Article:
The descriptions refer to the opening measure numbers (1, 5, etc.)
Note These are just notes! Don't play them this way -- they'll sound way too stiff! Each of the right-hand chords is closer to a staccato sixteenth than the eighth notes written here. The left-hand octaves vary from an accented quarter-note to a light sixteenth. The right hand is always punchy and percussive, and always staccato (short) unless leading immediately to a downbeat.
To understand how the lengths and emphasis on these notes can vary, especially the left hand, listen to the selections and particularly the opening bars of the two Edith Farrar examples.
5) Example 1, with an A chord substituted for the last D chord. Substituting the "five" chord here as a lead-in to the top of the phrase is nearly automatic.
9) Pounding on the balances. The first two bars of Example 1 are played with hands together ("block chords"). Remember to mimic the dancers: thump, Thwam; thump, THWAM!
13) Turnarounds. The last two bars illustrate a common ascending turnaround in a major key. The fact that a D chord in the last bar would better "match the tune" is irrelevant. (Listen to Edith again.)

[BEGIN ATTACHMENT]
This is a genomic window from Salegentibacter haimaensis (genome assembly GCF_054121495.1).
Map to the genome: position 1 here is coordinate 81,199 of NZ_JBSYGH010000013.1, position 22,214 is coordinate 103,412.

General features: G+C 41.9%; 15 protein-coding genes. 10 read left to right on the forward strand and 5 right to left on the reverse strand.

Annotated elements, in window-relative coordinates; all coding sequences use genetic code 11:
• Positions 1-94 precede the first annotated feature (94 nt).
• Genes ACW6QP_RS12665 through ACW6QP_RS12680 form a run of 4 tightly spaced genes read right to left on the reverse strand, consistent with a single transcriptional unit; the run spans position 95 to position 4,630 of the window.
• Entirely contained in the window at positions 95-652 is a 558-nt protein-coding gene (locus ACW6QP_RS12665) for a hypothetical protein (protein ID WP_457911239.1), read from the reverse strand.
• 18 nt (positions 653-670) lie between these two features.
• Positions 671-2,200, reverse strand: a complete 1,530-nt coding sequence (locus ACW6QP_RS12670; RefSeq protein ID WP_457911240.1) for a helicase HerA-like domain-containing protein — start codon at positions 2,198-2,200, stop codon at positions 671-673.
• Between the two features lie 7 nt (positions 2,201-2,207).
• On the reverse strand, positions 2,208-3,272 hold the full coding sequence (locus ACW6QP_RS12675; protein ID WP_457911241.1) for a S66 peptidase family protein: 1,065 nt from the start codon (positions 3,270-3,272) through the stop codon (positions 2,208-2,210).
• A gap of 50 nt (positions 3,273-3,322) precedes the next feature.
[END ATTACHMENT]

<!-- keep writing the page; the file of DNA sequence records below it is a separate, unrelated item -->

17) Another turnaround, this time descending.
21) An ascending turnaround in a minor key. To my ears, the minor key turnarounds can be really dramatic. Listen to Edith play the Old Grey Cat for some more examples.
25) A descending minor key turnaround. Think of it as like four potatoes: accent and extend the last of the group of four.
29) The "loop", an eight-chord minor key turnaround. This turnaround can be stretched out (four counts per chord instead of two) to cover an entire B part (B1 and B2). The last extra chord is a bonus for even more dramatic build-up. The Strawstack example makes heavy use of this device.